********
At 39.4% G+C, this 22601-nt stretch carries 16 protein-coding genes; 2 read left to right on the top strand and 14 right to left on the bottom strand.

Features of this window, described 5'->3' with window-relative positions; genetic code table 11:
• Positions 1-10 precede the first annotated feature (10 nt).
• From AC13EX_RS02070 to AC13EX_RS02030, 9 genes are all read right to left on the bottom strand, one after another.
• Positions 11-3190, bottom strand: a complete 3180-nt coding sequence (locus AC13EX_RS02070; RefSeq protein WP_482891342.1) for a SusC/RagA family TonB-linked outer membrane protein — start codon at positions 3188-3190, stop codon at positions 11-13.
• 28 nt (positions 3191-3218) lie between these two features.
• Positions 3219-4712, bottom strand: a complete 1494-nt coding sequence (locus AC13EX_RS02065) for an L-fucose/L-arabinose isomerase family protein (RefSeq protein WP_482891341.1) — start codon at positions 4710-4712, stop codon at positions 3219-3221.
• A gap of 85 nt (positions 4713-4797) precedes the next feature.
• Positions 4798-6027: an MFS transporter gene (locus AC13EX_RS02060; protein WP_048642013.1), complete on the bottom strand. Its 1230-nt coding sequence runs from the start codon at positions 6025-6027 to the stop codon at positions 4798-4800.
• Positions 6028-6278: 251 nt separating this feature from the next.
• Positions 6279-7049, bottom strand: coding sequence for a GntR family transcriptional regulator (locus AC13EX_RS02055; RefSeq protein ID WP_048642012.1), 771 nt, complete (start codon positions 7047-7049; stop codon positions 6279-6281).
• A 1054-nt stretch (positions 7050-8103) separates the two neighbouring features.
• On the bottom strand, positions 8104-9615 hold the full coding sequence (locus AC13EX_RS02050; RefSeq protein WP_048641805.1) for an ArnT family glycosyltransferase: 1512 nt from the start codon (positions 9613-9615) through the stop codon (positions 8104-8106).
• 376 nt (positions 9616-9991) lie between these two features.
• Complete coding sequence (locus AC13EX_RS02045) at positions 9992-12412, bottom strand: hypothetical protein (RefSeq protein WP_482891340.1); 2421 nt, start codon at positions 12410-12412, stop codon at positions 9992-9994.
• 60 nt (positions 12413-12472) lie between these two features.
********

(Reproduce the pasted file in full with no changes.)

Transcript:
At 39.4% G+C, this 22601-nt stretch carries 16 protein-coding genes; 2 read left to right on the top strand and 14 right to left on the bottom strand.

Features of this window, described 5'->3' with window-relative positions; genetic code table 11:
• Positions 1-10 precede the first annotated feature (10 nt).
• From AC13EX_RS02070 to AC13EX_RS02030, 9 genes are all read right to left on the bottom strand, one after another.
• Positions 11-3190, bottom strand: a complete 3180-nt coding sequence (locus AC13EX_RS02070; RefSeq protein WP_482891342.1) for a SusC/RagA family TonB-linked outer membrane protein — start codon at positions 3188-3190, stop codon at positions 11-13.
• 28 nt (positions 3191-3218) lie between these two features.
• Positions 3219-4712, bottom strand: a complete 1494-nt coding sequence (locus AC13EX_RS02065) for an L-fucose/L-arabinose isomerase family protein (RefSeq protein WP_482891341.1) — start codon at positions 4710-4712, stop codon at positions 3219-3221.
• A gap of 85 nt (positions 4713-4797) precedes the next feature.
• Positions 4798-6027: an MFS transporter gene (locus AC13EX_RS02060; protein WP_048642013.1), complete on the bottom strand. Its 1230-nt coding sequence runs from the start codon at positions 6025-6027 to the stop codon at positions 4798-4800.
• Positions 6028-6278: 251 nt separating this feature from the next.
• Positions 6279-7049, bottom strand: coding sequence for a GntR family transcriptional regulator (locus AC13EX_RS02055; RefSeq protein ID WP_048642012.1), 771 nt, complete (start codon positions 7047-7049; stop codon positions 6279-6281).
• A 1054-nt stretch (positions 7050-8103) separates the two neighbouring features.
• On the bottom strand, positions 8104-9615 hold the full coding sequence (locus AC13EX_RS02050; RefSeq protein WP_048641805.1) for an ArnT family glycosyltransferase: 1512 nt from the start codon (positions 9613-9615) through the stop codon (positions 8104-8106).
• 376 nt (positions 9616-9991) lie between these two features.
• Complete coding sequence (locus AC13EX_RS02045) at positions 9992-12412, bottom strand: hypothetical protein (RefSeq protein WP_482891340.1); 2421 nt, start codon at positions 12410-12412, stop codon at positions 9992-9994.
• 60 nt (positions 12413-12472) lie between these two features.